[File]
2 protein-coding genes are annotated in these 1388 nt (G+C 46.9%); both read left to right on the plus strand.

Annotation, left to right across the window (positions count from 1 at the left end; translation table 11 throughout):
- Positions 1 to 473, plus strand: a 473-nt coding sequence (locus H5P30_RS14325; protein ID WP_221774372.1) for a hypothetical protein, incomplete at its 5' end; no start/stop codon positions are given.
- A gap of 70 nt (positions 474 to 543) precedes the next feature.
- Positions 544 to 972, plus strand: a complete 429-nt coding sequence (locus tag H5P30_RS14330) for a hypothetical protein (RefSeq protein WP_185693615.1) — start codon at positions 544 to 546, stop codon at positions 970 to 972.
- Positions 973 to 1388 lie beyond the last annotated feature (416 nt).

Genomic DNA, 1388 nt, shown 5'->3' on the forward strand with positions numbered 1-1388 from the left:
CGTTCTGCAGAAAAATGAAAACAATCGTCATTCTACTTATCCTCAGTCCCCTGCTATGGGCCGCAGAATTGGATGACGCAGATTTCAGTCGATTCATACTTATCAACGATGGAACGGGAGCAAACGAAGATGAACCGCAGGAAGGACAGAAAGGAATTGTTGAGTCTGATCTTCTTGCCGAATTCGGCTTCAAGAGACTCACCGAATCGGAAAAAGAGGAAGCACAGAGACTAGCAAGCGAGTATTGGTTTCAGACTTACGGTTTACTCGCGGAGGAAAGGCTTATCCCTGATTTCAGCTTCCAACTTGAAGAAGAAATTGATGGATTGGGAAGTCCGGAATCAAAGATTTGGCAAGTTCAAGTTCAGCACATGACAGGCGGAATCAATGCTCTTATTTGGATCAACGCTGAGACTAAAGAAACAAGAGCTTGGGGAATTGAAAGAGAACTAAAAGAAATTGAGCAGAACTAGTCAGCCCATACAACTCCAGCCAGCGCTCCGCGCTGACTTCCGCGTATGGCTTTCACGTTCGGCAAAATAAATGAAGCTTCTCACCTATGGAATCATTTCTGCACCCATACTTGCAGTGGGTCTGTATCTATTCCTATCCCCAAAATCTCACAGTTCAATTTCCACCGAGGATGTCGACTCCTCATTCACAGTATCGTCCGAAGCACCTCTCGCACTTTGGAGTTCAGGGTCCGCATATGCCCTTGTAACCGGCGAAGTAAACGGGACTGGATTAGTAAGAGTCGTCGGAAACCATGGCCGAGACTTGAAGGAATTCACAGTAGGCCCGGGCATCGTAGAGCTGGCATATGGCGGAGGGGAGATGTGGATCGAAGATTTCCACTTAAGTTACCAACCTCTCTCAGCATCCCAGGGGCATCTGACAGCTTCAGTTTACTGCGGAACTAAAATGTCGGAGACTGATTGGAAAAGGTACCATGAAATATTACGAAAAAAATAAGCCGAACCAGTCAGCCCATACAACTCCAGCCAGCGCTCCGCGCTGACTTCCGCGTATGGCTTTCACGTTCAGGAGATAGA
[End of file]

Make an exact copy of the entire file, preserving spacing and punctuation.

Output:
2 protein-coding genes are annotated in these 1388 nt (G+C 46.9%); both read left to right on the plus strand.

Annotation, left to right across the window (positions count from 1 at the left end; translation table 11 throughout):
- Positions 1 to 473, plus strand: a 473-nt coding sequence (locus H5P30_RS14325; protein ID WP_221774372.1) for a hypothetical protein, incomplete at its 5' end; no start/stop codon positions are given.
- A gap of 70 nt (positions 474 to 543) precedes the next feature.
- Positions 544 to 972, plus strand: a complete 429-nt coding sequence (locus tag H5P30_RS14330) for a hypothetical protein (RefSeq protein WP_185693615.1) — start codon at positions 544 to 546, stop codon at positions 970 to 972.
- Positions 973 to 1388 lie beyond the last annotated feature (416 nt).

Genomic DNA, 1388 nt, shown 5'->3' on the forward strand with positions numbered 1-1388 from the left:
CGTTCTGCAGAAAAATGAAAACAATCGTCATTCTACTTATCCTCAGTCCCCTGCTATGGGCCGCAGAATTGGATGACGCAGATTTCAGTCGATTCATACTTATCAACGATGGAACGGGAGCAAACGAAGATGAACCGCAGGAAGGACAGAAAGGAATTGTTGAGTCTGATCTTCTTGCCGAATTCGGCTTCAAGAGACTCACCGAATCGGAAAAAGAGGAAGCACAGAGACTAGCAAGCGAGTATTGGTTTCAGACTTACGGTTTACTCGCGGAGGAAAGGCTTATCCCTGATTTCAGCTTCCAACTTGAAGAAGAAATTGATGGATTGGGAAGTCCGGAATCAAAGATTTGGCAAGTTCAAGTTCAGCACATGACAGGCGGAATCAATGCTCTTATTTGGATCAACGCTGAGACTAAAGAAACAAGAGCTTGGGGAATTGAAAGAGAACTAAAAGAAATTGAGCAGAACTAGTCAGCCCATACAACTCCAGCCAGCGCTCCGCGCTGACTTCCGCGTATGGCTTTCACGTTCGGCAAAATAAATGAAGCTTCTCACCTATGGAATCATTTCTGCACCCATACTTGCAGTGGGTCTGTATCTATTCCTATCCCCAAAATCTCACAGTTCAATTTCCACCGAGGATGTCGACTCCTCATTCACAGTATCGTCCGAAGCACCTCTCGCACTTTGGAGTTCAGGGTCCGCATATGCCCTTGTAACCGGCGAAGTAAACGGGACTGGATTAGTAAGAGTCGTCGGAAACCATGGCCGAGACTTGAAGGAATTCACAGTAGGCCCGGGCATCGTAGAGCTGGCATATGGCGGAGGGGAGATGTGGATCGAAGATTTCCACTTAAGTTACCAACCTCTCTCAGCATCCCAGGGGCATCTGACAGCTTCAGTTTACTGCGGAACTAAAATGTCGGAGACTGATTGGAAAAGGTACCATGAAATATTACGAAAAAAATAAGCCGAACCAGTCAGCCCATACAACTCCAGCCAGCGCTCCGCGCTGACTTCCGCGTATGGCTTTCACGTTCAGGAGATAGA